Help Hold George W. Bush Accountable for Torture

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Synopsis

Help support four torture survivors in their effort to hold Bush accountable when he visits Canada by emailing Canadian Attorney General Robert Nicholson (at Nichor@parl.gc.ca) and urging him to support the private prosecutions. Prior to the filing of their case, CCR and the CCIJ twice (on Sept. 29, 2011 and Oct. 14, 2011) petitioned Attorney General Nicholson to launch a criminal investigation against Bush during his visit to Canada, but received no response.  Even if the United States has failed to meet its obligations to hold torturers accountable, Canada has an opportunity and a legal obligation to position itself on the right side of history and the law.

Learn more about this case by reading the Letter of Support of Private Prosecutions signed by human rights organizations and by viewing a copy of the filing. For information about the case against Bush see CCR’s page on the Bush Torture Indictment.

 

Description

In advance of George W. Bush's scheduled trip to Canada, the Center for Constitutional Rights (CCR) and the Canadian Centre for International Justice (CCIJ) assisted in the launch of a private prosecution against Bush for torture, in the Provincial Court in Surrey, British Columbia, by four individuals who allege they were tortured during his tenure as president of the United States.

Help support the four plaintiffs in their effort to hold Bush accountable by emailing Canadian Attorney General Robert Nicholson (at Nichor@parl.gc.ca) and urging him to support the private prosecutions. Prior to the filing of this case, CCR and the CCIJ twice (on Sept. 29, 2011 and Oct. 14, 2011) petitioned Attorney General Nicholson to launch a criminal investigation against Bush during his visit to Canada, but received no response.  Even if the United States has failed to meet its obligations to hold torturers accountable, Canada has an opportunity and a legal obligation to position itself on the right side of history and the law.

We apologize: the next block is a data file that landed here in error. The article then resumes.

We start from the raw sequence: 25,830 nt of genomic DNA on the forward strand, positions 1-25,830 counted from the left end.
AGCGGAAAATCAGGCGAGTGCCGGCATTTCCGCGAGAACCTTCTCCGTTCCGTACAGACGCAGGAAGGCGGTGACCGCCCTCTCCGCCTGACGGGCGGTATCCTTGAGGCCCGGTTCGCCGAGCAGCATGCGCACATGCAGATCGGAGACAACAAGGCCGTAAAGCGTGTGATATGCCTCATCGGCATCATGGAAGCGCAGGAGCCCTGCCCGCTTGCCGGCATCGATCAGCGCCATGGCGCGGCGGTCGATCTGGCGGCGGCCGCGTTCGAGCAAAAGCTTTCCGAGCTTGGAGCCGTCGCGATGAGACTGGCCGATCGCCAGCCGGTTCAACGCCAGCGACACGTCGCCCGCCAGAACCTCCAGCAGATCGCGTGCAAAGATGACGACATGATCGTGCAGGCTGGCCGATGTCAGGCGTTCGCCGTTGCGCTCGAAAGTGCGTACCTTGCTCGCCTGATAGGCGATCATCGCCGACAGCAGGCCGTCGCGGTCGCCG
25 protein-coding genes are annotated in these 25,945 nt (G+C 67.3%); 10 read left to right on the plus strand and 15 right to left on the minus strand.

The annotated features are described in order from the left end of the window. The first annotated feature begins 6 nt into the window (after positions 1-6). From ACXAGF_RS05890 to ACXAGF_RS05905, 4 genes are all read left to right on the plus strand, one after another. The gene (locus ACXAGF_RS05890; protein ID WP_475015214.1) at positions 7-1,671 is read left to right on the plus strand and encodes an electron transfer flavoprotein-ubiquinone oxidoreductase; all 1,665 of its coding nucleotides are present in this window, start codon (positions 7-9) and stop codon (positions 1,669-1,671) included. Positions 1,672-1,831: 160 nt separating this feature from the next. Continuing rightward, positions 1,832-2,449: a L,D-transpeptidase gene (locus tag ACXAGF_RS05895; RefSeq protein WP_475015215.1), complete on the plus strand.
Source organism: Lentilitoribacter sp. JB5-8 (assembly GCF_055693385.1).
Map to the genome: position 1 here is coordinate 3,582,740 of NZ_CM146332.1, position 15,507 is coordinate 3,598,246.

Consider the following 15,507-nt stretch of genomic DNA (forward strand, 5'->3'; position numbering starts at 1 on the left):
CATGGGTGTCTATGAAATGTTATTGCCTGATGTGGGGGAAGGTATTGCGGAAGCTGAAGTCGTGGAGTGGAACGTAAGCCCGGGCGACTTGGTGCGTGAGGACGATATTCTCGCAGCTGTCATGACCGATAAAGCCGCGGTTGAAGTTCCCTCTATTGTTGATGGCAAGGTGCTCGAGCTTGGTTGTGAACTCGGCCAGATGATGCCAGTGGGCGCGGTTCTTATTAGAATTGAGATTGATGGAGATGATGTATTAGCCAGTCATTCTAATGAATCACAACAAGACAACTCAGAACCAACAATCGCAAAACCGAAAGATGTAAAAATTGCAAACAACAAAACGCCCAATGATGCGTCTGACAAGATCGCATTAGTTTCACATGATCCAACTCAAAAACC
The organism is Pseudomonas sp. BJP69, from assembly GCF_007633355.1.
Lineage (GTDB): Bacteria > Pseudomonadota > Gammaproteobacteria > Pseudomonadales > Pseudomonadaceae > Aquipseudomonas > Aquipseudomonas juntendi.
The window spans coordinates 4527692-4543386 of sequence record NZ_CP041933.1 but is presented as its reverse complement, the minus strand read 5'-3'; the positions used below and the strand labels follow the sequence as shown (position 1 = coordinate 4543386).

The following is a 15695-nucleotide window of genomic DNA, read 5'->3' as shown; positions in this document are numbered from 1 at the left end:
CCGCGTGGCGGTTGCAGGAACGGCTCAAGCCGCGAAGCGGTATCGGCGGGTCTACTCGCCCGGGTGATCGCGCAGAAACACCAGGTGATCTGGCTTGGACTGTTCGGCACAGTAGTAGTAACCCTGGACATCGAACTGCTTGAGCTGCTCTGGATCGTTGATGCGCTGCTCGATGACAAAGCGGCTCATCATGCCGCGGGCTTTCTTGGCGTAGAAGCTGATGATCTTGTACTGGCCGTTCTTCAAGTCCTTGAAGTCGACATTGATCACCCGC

The four men, Hassan bin Attash, Sami el-Hajj, Muhammed Khan Tumani and Murat Kurnaz, each endured years of horrific and unlawful treatment in U.S. custody. While three of them have been released without ever facing charges, Hassan Bin Attash still remains in detention at Guantánamo Bay without being formally charged with any wrongdoing. “I lost my family, my father, my health, my education because of George Bush. Although I was completely innocent, I lost nearly 10 years of my life,” said former Guantánamo detainee and torture survivor Muhammed Khan Tumani. “I suffered greatly while detained at Guantánamo, and continue to suffer. George Bush must face justice and be held accountable for his actions, which continue to cause me and so many harm.”
 
Canada’s criminal code and its ratification of the UN Convention Against Torture gives it a clear legal obligation to initiate an investigation and prosecution when Mr. Bush sets foot in the country.  The purpose of the Convention is to eradicate safe havens for persons who commit, order, or participate in acts of torture—including acts which Bush has himself admitted to having authorized.
 
Learn more about this case by reading the Letter of Support of Private Prosecutions signed by human rights organizations and by viewing a copy of the filing. For information about the case against Bush see CCR’s page on the Bush Torture Indictment.